Lamotrek Island is one of three islands that make up the low coral atoll of Lamotrek, the other two islands, Pugue and Falaite, are presently uninhabited though it is believed that people lived on them at the time of the first recorded discovery of Lamotrek in 1797 by Captain James Wilson in the ship "Duff."
Politically and geographically, Lamotrek Atoll belongs to Yap State in the Caroline Islands of the Federated States of Micronesia (see Map 1 above), but linguistic and cultural evidence indicates that Lamotrek was settled not from the West but from the East. There is linguistic evidence, for instance, that suggests movement into what is now Micronesia from the islands associated with the Lapita culture southeast of the Solomon Islands in what is now Western Polynesia starting around 1000 B.C. Archaeological evidence, however, suggests that the region surrounding Lamotrek may have been initially settled from the West (possibly Yap or Guam) by migrants using calcareous, sand-tempered pottery, prior to or around the beginning of the Christian era. It is probable that central Micronesia, including Lamotrek, may have been settled from more than one direction and during more than one time period over several millennia. The time periods and patterns of migration through this area of the world remains a matter of debate among scientists. Nevertheless, the ever-increasing linguistic, cultural, and archaeological evidence supports a southern migration route theory for the indigenous population living on Lamotrek today, with settlement taking place by 1100 A.D. and perhaps as early as 300 A.D.
Lamotrek Island: Looking South
Lamotrek Island, which averages no more than three to four feet above sea level, has a total population of around 350 people. The population is reduced to around 300 persons nine months out of the year when students leave to go Woleai Atoll, located about 300 miles to the West, to attend the nearest outer island high school, and others travel to attend the high school on Ulithi Atoll, some 300 miles further. A number of individuals regularly travel on the inter-island service ship to Yap, another 100 miles from Ulithi, to seek health care, employment, modern attractions such as television, alternate lifestyles, and consumer goods. Return ship service to Lamotrek is irregular and uncertain, averaging about four to six contacts in the course of a year. The main exports are dried coconut meat, traditional woven textiles and coconut fiber sennit.
Lamotrek Island: Looking North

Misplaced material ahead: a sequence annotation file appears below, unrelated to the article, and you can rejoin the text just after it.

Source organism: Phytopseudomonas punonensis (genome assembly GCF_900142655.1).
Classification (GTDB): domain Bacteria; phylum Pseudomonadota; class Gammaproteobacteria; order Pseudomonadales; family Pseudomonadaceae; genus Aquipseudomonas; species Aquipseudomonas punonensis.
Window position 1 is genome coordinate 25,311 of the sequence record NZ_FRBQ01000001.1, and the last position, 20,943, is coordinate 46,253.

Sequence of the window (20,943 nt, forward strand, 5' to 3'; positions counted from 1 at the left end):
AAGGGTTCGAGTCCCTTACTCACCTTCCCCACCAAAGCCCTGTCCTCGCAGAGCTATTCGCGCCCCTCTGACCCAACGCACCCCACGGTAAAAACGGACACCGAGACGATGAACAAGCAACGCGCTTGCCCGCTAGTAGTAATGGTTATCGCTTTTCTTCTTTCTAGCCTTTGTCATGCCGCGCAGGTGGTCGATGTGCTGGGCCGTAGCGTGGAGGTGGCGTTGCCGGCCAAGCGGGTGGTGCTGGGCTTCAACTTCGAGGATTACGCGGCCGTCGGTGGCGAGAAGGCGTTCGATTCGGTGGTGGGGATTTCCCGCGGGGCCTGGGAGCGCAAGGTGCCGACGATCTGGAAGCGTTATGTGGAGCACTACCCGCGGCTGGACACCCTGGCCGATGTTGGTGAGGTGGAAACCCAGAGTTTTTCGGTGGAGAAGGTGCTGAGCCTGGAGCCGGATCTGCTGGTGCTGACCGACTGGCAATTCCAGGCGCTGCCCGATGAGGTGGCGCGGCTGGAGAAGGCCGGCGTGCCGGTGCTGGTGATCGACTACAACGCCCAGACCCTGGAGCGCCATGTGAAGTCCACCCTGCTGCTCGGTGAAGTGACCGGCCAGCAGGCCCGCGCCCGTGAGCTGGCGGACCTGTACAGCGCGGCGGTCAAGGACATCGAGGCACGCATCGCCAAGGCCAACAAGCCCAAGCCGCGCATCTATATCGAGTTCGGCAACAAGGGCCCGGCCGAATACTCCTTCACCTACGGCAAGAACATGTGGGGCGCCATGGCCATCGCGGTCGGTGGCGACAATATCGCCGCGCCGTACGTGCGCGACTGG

Along with the rest of the islands in Micronesia, Lamotrek islanders began being influenced by Europeans after 1521, the year Ferdinand Magellan landed on Guam. This discovery, the first in Oceania, resulted in several centuries of Spanish domination. When the Spanish-American war ended in 1898, most of Micronesia, including Lamotrek was sold to Germany for $6,000,000. In 1914, at the beginning of World War I, Japan took control of all the islands in Micronesia with the exception of Guam which was being used by the United States as a naval base. At the end of World War II, the United states captured the islands held by Japan, and in 1947 Micronesia was declared a Trust Territory of the Pacific Islands to be administered by the United States under a charter from the United Nations. The terms of the Trusteeship Agreement gave the United States full administrative and legal authority as well as military powers. It also required the United States to, among other things, promote the social, economic, and educational advancement of the population. In 1979, Lamotrek along with the island states of Yap, Truk (now called Chuuk), Ponape (now Pohnpei), and Kusaie ( now Kosrae) became self-governing as the Federated States of Micronesia. In 1983, the Federated States of Micronesia voted in favor of a status that would grant them internal political autonomy from the United States while guaranteeing annual financial assistance from the United States in exchange for defense rights. This relationship is referred to as the Compact of Free Association between the United States and the Federated States of Micronesia. In theory, the Federated States of Micronesia along with two other Micronesian nations, the Republic of Belau and Republic of Marshall Islands, will become economically independent nations. Guam will remain a United States Territory and the Northern Mariana Islands a United States Commonwealth.
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